Air freight challenges, trends and opportunities in 2023

We are already in challenging times for the international economy. And being a strategic player, the air transport sector is no exception. Since 2020, air carriers have faced all sorts of challenges.


After the pandemic lull, in early 2022 came sanctions and airspace closures as a result of the Russian invasion of Ukraine. This meant significant disruptions to routes. In addition, the price of crude oil saw a huge increase. The immediate effect was an increase in prices that had to be borne by all links in the supply chain, including the end consumer.


On the other hand, the effects of Covid were still being felt strongly in strategic Shanghai and Shenzhen. Some of the most important suppliers to the technology industry suspended operations, further paralysing business and logistics activity.


We also saw a shift from sea to air freight, due to congestion at the ports. This also had an impact on the increase of tariffs in this sector.


2023 seems to hold some more turbulence in store. For the time being, the calm that we had hoped would come in this new year has been a long time coming. Analysts believe, however, that 2023 will be a difficult year, but one in which we will still have some optimistic news.


The international situation

This will be a determining factor in the coming months. The supply chain is going to experience some stresses of various kinds, which will test the foresight and commitment and contingency plans of companies in the sector. It will be another opportunity to take advantage of the situation.


The war in Ukraine is ongoing, and no resolution is expected in the short term. Air restrictions will continue to lead to altered routes, with longer hauls, and the consequent impact on costs.


On energy and oil prices, international analysts have a more optimistic outlook. Benchmark prices are expected to fall during 2023 and 2024, which should have a positive impact on freight rates, as rates are linked to fuel prices.


But the biggest challenge is going to be the evolution of the economy. The news is not very good and ranges from a noticeable retraction in global demand for goods and services to – in the most optimistic forecasts – a recession scenario. This is already making itself felt in companies’ cost containment and will force the sector to face several ups and downs.


Sustainability, new players and drones

The relaxation of restrictions creates a new opportunity in the use of passenger aircraft holds. This will increase cargo capacity at a time when demand is suffering a downturn.


On the other hand, the growing concern for sustainability will force air carriers to undertake a profound transformation of their fleets to align with the commitments made at the various climate conferences. A real example is Japan’s Nippon Cargo Airlines, which has already started to incorporate solutions that reduce emissions by up to 80%.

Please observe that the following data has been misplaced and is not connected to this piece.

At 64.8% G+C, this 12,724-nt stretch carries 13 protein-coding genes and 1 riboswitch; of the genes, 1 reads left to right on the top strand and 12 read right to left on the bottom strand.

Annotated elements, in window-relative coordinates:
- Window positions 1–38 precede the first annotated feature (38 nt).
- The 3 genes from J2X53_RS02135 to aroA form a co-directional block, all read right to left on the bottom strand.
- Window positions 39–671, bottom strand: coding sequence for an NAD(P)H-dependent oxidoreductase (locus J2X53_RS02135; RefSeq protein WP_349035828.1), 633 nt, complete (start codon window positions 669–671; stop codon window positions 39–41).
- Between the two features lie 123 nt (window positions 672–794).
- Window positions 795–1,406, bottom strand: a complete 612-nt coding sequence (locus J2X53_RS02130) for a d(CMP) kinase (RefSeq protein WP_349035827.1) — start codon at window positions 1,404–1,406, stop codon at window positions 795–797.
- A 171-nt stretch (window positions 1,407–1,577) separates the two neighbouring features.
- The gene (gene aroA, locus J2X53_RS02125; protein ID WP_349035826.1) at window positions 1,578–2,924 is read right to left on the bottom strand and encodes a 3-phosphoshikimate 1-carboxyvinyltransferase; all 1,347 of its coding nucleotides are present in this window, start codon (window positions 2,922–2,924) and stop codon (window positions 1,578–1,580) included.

And finally, it is worth commenting on the advancement of drone technology. US-based MightyFly has already been certified to use vertical take-off and landing (VTOL) drones.  It is the start of a trend that will catch on in the medium term, especially in medium range, up to about 600 miles, and in last mile deliveries, which promises to be more environmentally friendly.


Digitisation that does not stop

It is very difficult to accurately predict the impact of AI on the air freight industry. But it is indisputable that digitalisation will continue at a very fast pace in 2023.


In not too long, we will see a revolution, with much more transparent and streamlined shipping processes, immediate and real-time data availability and the development of online portals for quoting, tracking and booking shipments at origin.


It is clear that this digitisation is an unavoidable necessity that will decide who wins or loses in the coming times. Investing in information technology will be essential.



The opportunity to increase presence

Most exporting companies see this as a one-way street and plan to expand their global presence in the coming years. This represents a great opportunity and most likely the diversification of routes.


In this scenario, freight forwarders will have to offer a wider and denser network of correspondents to provide cargo services in increasingly distant airports.


Our commitment

This year will be a decisive one for air cargo and related businesses. Times will be difficult, but there are many opportunities in key areas for the development of the business and its profitability.


At eGlobe, we are committed from the outset to the elements that will make the difference. We are very committed to the use of technology and we are constantly striving to keep pace with the constant advances in this area. When these become industry standards, we will be able to offer perfectly prepared models and processes.


On the other hand, we continue to operate with the confidence that comes from our status as CASS-IATA agents and Authorised Economic Operators (AEO), increasing our network of correspondents and partners at airports and ports around the world, because our goal is to serve our customers wherever their cargo originates or terminates.